Children from underprivileged families in our country live on average fifteen years shorter in good health. According to Professor Gera Nagelhout, who grew up in a family with a lower socio-economic position, the government should do more to prevent poverty and promote health. Maastricht University reports this.
In an article for Algemeen Dagblad, Nagelhout argues that the government should do more to help people with a low income. “The high costs of energy and groceries cause a lot of money stress in people who already had little to spend. Long-term stress not only has direct health consequences, such as an increased risk of cardiovascular disease, sleeping problems and anxiety disorders. It also makes people less able to plan and look further ahead, which makes it difficult to both live healthy and manage money problems.” People with lower incomes should be compensated for the high inflation, says Nagelhout. “We must prevent people from falling into poverty. The consequences are serious.”
Nagelhout herself comes from a family of, as she would describe in her own jargon, “lower socio-economic status”. Families like hers often live unhealthy lives, and their children adopt those habits. “Baking a big bag of chips is easier and cheaper than putting boiled potatoes with vegetables and fish on the table,” Nagelhout summarizes. “Starting a healthier life isn’t easy for everyone. But it’s even harder for families with financial stress. Their main concern is survival. If you’re constantly worrying about how you’re going to make it through the month without moving further To put in debt, tobacco and alcohol can sometimes provide some relief. In such circumstances, you just have to try to quit an addiction or find the energy to exercise.” People with a low education or a low income therefore, on average, are confronted with ailments and diseases such as diabetes and cardiovascular diseases at a much younger age.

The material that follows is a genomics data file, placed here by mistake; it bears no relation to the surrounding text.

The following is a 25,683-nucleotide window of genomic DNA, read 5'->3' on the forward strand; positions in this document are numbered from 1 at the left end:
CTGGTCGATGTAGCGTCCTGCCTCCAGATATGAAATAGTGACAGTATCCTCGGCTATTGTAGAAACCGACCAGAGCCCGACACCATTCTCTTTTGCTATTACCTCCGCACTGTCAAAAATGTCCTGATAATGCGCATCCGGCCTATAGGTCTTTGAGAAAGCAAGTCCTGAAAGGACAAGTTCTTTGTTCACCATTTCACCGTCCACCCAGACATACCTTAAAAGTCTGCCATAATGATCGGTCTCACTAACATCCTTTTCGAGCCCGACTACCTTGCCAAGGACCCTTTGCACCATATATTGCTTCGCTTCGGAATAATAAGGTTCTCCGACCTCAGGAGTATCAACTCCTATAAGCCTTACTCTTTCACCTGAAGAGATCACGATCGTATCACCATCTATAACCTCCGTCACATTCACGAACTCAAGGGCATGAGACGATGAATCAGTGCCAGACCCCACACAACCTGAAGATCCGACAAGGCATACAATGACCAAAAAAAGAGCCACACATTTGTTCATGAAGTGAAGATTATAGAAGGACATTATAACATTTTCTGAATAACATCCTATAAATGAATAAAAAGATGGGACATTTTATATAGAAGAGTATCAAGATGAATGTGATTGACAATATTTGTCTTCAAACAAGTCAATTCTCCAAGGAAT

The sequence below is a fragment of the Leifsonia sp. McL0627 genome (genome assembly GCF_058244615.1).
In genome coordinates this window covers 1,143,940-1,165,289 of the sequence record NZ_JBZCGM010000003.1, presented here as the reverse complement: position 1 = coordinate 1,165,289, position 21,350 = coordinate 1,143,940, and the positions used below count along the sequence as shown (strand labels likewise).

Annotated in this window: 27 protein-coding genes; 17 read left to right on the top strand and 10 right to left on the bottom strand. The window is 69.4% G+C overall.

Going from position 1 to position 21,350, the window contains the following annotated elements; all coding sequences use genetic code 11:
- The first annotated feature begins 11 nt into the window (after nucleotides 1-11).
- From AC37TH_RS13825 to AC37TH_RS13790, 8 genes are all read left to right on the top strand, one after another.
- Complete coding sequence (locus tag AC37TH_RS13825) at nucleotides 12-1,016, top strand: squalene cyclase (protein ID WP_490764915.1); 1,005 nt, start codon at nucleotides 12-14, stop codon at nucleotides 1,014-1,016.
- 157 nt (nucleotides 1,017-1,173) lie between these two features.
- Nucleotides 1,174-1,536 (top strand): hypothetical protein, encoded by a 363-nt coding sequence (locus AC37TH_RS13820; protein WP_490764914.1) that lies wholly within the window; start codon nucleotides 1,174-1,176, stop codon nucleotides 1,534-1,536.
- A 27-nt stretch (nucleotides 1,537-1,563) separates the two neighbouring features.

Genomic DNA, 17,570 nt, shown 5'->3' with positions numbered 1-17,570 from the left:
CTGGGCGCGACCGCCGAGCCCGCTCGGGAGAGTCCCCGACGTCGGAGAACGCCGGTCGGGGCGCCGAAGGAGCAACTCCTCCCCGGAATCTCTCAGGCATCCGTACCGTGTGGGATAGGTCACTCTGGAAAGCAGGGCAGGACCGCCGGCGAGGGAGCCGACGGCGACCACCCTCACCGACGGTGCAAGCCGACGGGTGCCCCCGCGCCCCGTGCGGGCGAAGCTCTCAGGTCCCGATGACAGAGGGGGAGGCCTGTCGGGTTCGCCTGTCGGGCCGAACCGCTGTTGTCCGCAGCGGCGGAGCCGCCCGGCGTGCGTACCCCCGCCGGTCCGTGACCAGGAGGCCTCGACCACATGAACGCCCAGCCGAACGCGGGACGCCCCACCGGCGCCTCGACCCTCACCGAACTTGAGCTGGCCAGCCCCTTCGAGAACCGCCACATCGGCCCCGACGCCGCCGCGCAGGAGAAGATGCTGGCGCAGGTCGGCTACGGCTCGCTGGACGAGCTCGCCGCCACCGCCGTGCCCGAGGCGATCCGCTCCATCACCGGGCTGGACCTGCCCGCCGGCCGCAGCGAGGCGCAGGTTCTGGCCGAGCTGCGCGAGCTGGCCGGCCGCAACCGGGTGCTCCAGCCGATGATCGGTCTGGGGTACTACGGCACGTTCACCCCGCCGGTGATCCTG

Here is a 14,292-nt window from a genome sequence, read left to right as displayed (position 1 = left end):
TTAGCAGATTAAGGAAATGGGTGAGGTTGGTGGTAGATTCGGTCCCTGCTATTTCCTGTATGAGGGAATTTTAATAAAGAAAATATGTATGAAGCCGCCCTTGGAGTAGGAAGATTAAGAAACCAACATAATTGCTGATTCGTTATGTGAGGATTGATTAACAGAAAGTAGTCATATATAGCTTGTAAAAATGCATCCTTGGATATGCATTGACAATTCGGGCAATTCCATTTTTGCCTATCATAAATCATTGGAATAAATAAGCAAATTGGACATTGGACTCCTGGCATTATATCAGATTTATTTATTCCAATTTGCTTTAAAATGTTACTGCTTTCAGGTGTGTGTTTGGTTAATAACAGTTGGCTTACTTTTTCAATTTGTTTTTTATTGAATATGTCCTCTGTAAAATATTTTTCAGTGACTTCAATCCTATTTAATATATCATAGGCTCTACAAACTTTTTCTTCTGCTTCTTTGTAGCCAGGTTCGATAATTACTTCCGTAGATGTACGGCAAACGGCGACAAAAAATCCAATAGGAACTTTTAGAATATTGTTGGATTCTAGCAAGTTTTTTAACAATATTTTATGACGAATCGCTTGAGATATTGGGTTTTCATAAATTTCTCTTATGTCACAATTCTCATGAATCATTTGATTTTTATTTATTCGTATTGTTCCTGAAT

By: National Education Guide